At the regular meeting of their board of directors on March 18, 2000, it was decided that World Christian Broadcasting will double the capacity of KNLS, its shortwave station in Anchor Point, Alaska. Plans are to add another 100,000 watt transmitter and double the antenna array.
Right now KNLS's ten hours of daily programming are divided into Russian, Chinese and English segments - five, three and two hours respectively. The second transmitter will double the number of hours of programming to 20. Along with increasing the station's variety of programming, a second transmitter also doubles the option for attracting more listeners: One transmitter will beam signals in Chinese, the other in English and Russian.
Any questions should be referred to:
Kevin Chambers, Director of Engineering, firstname.lastname@example.org
Dale Ward, Executive Producer, or
Charles Caudill, President/CEO, email@example.com
Tel - 615-371-8707
Mailing Address - 605 Bradley Court
Franklin TN 37067
A summary of several of the NASB 2000 Annual Meeting presentations follows:
FCC Report to the NASB Meeting
Unfortunately, Tom Polzin had to be in Michigan and Charlie Breig attended the WRC in Istanbul, Turkey. However, Tom and Ted had a long conversation concerning observations on what Tom sees going on around the world as viewed from his participation in the HFCC and the G-6 meetings.
As far as the WRC meetings are concerned, the "HOT" button right now is the next generation mobile phone and other mobile devices that access the Internet. There is nothing on the present WRC agenda regarding shortwave, but it will be a topic on the WRC agenda in 2003.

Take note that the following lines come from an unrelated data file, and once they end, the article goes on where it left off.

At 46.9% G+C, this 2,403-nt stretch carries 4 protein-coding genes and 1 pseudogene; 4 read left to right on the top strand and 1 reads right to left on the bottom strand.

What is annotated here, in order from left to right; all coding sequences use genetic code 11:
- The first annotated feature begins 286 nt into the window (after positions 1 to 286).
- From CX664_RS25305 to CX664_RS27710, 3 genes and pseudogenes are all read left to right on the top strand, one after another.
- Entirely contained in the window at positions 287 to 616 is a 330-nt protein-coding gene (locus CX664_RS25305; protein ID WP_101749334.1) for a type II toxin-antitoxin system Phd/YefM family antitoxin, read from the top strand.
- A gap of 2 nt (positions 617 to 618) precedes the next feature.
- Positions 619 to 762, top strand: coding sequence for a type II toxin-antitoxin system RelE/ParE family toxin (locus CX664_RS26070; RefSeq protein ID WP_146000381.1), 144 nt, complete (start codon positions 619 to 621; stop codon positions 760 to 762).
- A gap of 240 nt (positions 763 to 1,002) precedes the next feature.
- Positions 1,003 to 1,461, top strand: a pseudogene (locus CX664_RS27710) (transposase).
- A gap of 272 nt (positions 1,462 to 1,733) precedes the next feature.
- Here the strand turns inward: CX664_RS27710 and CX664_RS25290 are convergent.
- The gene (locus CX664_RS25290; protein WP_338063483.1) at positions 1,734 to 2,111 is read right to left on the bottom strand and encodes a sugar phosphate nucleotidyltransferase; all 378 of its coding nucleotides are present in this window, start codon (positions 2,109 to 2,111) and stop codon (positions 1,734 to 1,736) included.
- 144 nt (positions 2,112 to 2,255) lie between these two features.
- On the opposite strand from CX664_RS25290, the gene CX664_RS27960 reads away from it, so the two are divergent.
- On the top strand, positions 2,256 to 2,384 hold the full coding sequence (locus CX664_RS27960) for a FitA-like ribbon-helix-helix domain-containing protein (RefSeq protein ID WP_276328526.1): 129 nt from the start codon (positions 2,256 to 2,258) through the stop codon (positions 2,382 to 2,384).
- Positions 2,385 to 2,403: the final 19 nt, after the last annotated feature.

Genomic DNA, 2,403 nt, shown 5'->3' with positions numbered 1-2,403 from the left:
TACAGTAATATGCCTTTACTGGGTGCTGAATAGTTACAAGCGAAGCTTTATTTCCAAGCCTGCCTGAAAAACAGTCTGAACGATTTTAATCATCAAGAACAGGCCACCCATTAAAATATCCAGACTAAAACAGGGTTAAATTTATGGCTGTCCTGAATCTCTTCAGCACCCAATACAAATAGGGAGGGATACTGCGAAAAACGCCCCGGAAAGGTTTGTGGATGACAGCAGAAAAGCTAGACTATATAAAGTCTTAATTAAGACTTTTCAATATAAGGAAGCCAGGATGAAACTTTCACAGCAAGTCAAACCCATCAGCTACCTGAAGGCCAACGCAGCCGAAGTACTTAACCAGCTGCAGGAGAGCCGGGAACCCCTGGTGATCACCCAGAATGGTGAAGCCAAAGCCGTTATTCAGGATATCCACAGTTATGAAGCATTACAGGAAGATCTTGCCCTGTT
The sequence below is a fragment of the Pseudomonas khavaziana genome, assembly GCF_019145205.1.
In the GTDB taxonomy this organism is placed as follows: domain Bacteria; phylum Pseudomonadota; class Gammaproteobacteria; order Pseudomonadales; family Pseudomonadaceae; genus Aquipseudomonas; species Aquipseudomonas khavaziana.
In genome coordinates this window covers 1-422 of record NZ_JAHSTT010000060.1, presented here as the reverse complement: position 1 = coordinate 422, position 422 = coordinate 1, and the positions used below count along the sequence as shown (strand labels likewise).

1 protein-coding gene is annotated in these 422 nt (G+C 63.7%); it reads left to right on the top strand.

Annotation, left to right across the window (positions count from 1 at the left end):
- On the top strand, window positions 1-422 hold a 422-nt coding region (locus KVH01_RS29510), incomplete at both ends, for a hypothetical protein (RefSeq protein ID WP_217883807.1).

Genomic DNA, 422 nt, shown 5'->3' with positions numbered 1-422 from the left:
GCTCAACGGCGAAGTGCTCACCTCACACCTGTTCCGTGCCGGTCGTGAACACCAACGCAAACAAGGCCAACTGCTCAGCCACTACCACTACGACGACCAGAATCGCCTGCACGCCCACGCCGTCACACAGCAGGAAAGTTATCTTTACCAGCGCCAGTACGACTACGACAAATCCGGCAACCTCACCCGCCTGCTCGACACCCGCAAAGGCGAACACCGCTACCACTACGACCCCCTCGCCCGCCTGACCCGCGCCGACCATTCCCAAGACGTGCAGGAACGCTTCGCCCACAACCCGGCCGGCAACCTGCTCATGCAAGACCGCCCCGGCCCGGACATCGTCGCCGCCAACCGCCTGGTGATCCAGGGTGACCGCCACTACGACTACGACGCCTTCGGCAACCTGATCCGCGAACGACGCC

Tom represents the FCC licensed broadcasters at the HFCC meetings, which are held twice a year. He also attends the G-6 meetings that meet in between the HFCC meetings. The G-6 is the original group of shortwave broadcasters of the Western nations while the HFCC includes 80 percent of all shortwave broadcasters.
(You may recall that Tom's ability to attend these meetings was, in large measure, the results of the NASB's efforts several years ago.) By means of the G-6 meetings, many "collisions" are avoided or resolved before the HFCC convenes. At the present time we are near the top of the sunspot cycle and there are fewer "collision" problems. However, at the bottom of the cycle Tom estimates there may be some major problems. Presently, more than 50 percent of the shortwave frequencies assigned by the FCC are out of band, which is an indication of the crowded condition currently prevailing. Probably the most crowded area of the world right now, frequency-wise, is the Far East because of the increasing importance of China in the world economy. The addition of many new transmitters in that part of the world for targeting China and the fact that China is jamming some of the broadcasts into that country add to the congestion.